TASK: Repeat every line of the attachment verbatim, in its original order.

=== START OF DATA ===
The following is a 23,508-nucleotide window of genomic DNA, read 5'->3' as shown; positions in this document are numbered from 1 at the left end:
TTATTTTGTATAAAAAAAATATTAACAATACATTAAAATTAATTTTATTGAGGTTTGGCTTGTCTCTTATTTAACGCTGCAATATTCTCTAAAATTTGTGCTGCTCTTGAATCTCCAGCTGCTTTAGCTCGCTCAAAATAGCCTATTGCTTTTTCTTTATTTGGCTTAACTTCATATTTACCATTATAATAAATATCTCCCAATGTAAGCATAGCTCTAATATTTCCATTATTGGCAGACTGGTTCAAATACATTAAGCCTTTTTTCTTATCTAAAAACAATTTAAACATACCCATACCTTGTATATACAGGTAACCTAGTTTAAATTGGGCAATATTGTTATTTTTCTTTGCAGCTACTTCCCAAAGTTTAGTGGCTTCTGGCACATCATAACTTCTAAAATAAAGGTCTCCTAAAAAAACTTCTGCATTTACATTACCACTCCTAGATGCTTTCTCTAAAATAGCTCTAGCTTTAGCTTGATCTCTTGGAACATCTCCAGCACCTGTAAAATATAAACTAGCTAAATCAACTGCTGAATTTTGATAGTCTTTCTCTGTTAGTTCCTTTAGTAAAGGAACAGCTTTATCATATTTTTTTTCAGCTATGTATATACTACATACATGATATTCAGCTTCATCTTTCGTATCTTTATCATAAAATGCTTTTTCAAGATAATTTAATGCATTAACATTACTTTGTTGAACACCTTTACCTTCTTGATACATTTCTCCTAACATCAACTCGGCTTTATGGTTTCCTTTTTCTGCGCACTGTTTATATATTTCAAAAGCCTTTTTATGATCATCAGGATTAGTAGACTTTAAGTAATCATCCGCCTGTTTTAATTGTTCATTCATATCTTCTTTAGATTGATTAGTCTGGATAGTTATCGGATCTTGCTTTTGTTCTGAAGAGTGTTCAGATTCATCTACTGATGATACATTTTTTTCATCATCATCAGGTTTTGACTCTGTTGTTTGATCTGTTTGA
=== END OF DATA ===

The following is a 23,508-nucleotide window of genomic DNA, read 5'->3' as shown; positions in this document are numbered from 1 at the left end:
TTATTTTGTATAAAAAAAATATTAACAATACATTAAAATTAATTTTATTGAGGTTTGGCTTGTCTCTTATTTAACGCTGCAATATTCTCTAAAATTTGTGCTGCTCTTGAATCTCCAGCTGCTTTAGCTCGCTCAAAATAGCCTATTGCTTTTTCTTTATTTGGCTTAACTTCATATTTACCATTATAATAAATATCTCCCAATGTAAGCATAGCTCTAATATTTCCATTATTGGCAGACTGGTTCAAATACATTAAGCCTTTTTTCTTATCTAAAAACAATTTAAACATACCCATACCTTGTATATACAGGTAACCTAGTTTAAATTGGGCAATATTGTTATTTTTCTTTGCAGCTACTTCCCAAAGTTTAGTGGCTTCTGGCACATCATAACTTCTAAAATAAAGGTCTCCTAAAAAAACTTCTGCATTTACATTACCACTCCTAGATGCTTTCTCTAAAATAGCTCTAGCTTTAGCTTGATCTCTTGGAACATCTCCAGCACCTGTAAAATATAAACTAGCTAAATCAACTGCTGAATTTTGATAGTCTTTCTCTGTTAGTTCCTTTAGTAAAGGAACAGCTTTATCATATTTTTTTTCAGCTATGTATATACTACATACATGATATTCAGCTTCATCTTTCGTATCTTTATCATAAAATGCTTTTTCAAGATAATTTAATGCATTAACATTACTTTGTTGAACACCTTTACCTTCTTGATACATTTCTCCTAACATCAACTCGGCTTTATGGTTTCCTTTTTCTGCGCACTGTTTATATATTTCAAAAGCCTTTTTATGATCATCAGGATTAGTAGACTTTAAGTAATCATCCGCCTGTTTTAATTGTTCATTCATATCTTCTTTAGATTGATTAGTCTGGATAGTTATCGGATCTTGCTTTTGTTCTGAAGAGTGTTCAGATTCATCTACTGATGATACATTTTTTTCATCATCATCAGGTTTTGACTCTGTTGTTTGATCTGTTTGA